Archive for July, 2010

Va’etchanan: Nothing Else

Copyright 2010 Neal Joseph Loevinger

Torah Portion: Va’etchanan/ Shabbat Nachamu

In Va’etchanan, Moshe reviews how he was denied entry into the Land, and warns the people to stay loyal to the covenant once they enter the Land. He tells them that God is One (the Shma) and reviews the Ten Commandments.

Good morning!

Va’etchanan has so many links to the prayer service I could hardly choose- but then again, many commentaries have been written on the Shma , so let’s look for something with less ink (fewer electrons?) spilled over it.

How about Aleinu, then? Aleinu, as you may recall, is one of the penultimate prayers of a typical service- morning, afternoon, or evening- and has two paragraphs. The first paragraph (here is the text) speaks of Israel’s uniqueness as a people, and the second paragraph speaks of the hope that someday all idolatry will be swept away and the world will be united in a common spiritual consciousness.

Yet it’s interesting that the first paragraph of Aleinu ends with a quote from the Torah- from this week’s portion, of course- that also speaks to a universal spirituality, a radical monotheism which in its Biblical context served as a rebuke to any thought of worshiping other gods:

“Know therefore this day and keep in mind that the Lord alone is God in heaven above and on earth below; there is no other.” (D’varim/ Deuteronomy 4:39)

The final word of this verse- ein od– literally mean “no other” or “nothing else”, or “nothing but this”, and again, when you look at the verse in its Biblical context, it’s clear that Moshe is warning the people not to make the theological mistake of assigning the different parts of nature- heaven and earth- to different gods or lesser powers than the One who is the Source of all realms. Yet more recent commentators from the mystical streams of Jewish thought have interpreted ein od– “no other”- more radically: there is nothing else but God. Heaven, earth, animals, plants, seas, stars, people. . .it’s all God, all connected, all ultimately One. The goal of religious practice is to learn to perceive this unity in a world of infinite diversity and complexity, and to let those experiences transform us into more compassionate, connected, less ego-bound beings.

You might object that the first paragraph of Aleinu is not at all about the unity of the cosmos- it’s about how the Jewish people have a unique mission and obligations. To which I would reply: of course Judaism is a unique spiritual path, and it’s uniquely suited for Jews because of our shared history and spiritual inheritance, but the deepest experiences of Judaism also open one up to the awareness of connection and surrender to . . . well. . . there’s no other way to put it except: ein od. We delve deep into a particular tradition in order to see the interconnection of all things, just as we delve deep into a language in order to understand poetry and song.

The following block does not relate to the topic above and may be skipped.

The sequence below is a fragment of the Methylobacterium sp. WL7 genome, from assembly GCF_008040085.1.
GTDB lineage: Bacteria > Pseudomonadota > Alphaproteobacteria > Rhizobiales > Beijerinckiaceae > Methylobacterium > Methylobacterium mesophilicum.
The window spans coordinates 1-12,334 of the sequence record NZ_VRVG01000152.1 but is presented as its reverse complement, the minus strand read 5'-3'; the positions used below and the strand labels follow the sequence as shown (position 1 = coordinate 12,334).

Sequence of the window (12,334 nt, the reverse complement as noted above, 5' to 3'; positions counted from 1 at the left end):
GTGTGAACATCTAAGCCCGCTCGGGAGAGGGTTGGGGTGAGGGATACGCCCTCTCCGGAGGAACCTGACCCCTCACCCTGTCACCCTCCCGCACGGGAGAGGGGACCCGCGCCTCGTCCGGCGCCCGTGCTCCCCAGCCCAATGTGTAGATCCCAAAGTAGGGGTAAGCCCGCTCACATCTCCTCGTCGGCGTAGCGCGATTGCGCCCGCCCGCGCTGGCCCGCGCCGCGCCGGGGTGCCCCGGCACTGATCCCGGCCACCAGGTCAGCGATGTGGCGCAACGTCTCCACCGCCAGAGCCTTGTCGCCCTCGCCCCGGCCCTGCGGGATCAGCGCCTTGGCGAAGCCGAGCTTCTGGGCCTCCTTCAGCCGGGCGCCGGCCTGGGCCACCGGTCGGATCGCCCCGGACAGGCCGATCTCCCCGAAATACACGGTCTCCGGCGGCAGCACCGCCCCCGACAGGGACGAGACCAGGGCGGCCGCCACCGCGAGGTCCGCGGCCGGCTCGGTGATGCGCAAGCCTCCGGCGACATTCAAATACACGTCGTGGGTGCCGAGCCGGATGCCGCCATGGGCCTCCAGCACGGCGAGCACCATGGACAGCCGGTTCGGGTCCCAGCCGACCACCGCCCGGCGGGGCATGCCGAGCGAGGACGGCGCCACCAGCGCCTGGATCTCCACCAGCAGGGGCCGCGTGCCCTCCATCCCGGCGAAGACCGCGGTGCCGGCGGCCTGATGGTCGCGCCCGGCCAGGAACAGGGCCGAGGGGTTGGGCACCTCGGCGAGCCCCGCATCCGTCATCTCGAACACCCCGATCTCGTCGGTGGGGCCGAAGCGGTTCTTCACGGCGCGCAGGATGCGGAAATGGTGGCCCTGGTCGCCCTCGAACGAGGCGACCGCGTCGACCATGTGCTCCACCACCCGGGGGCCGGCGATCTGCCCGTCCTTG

We can’t write a love poem, which is a universal thing, without using a particular language. Similarly, Aleinu teaches us that if we want to understand, through deep experience, that God is One, there is no other, then we have to delve deep into our specific practices of mitzvah, study, and community, which pry us from solipsism and open up the heart to connection and love. Our verse says: know and take to heart, that is, know in your intellect but let your heart be changed when you feel deeply that what we call God is right here, filling the cosmos, there is no other.

Shabbat Shalom,


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Matot-Masei: Unselfish Prayers

Copyright 2010 Neal Joseph Loevinger

Torah Portion: Matot-Masei

The double portion of Matot and Masei concludes the book of Bamidbar/Numbers. Laws are given for annulment of vows, spoils of war, and division of lands. The history of the decades in the wilderness is reviewed and the portions conclude with laws for cities of refuge and more on the division of the land.

It’s hot in Poughkeepsie!

Probably not as hot as it was those 40 years in the desert, though, so who am I to complain? This week we finish the book of Bamidbar – literally, “in the wilderness”- with laws that only apply once the people arrive in the land of Israel. Among those laws are the cities of refuge, to which someone who accidentally killed another might flee, safe from avenging family members of the victim. The one who committed manslaughter was safe as long as he was in the city of refuge; if he went out of the city, and was met by a blood-avenger. . . .well, let’s just say he should have stayed home and caught up on reruns.

However, the term of the manslayer’s confinement is variable: in a seemingly odd detail, the Torah tells us that the accidental killer must stay in the city of refuge until the death of the High Priest. (Cf. Bamidbar 35:25.) It makes sense that remaining in the city of refuge is not a permanent sentence- after all, it was an accident, and presumably some period away from home gives the victim’s family time to cool off and forgive. (As an aside: if one could forgo vengeance in the case of manslaughter, as the Torah seems to hope, isn’t it rather embarrassing to realize all the lesser things we struggle to forgive?)

Yet commentators have no consensus regarding the seeming non sequitur of the death of the High Priest- what does he have to do with a mishap far from the capital ? Our friend Rashi brings two interpretations from earlier texts: first, the High Priest and the killer are sort of cosmic opposites. The HP blesses the people with life, but the killer causes death, and is thus unworthy of standing before the current High Priest and is only free when the next one takes office, presumably “resetting” the cycle of guilt and innocence.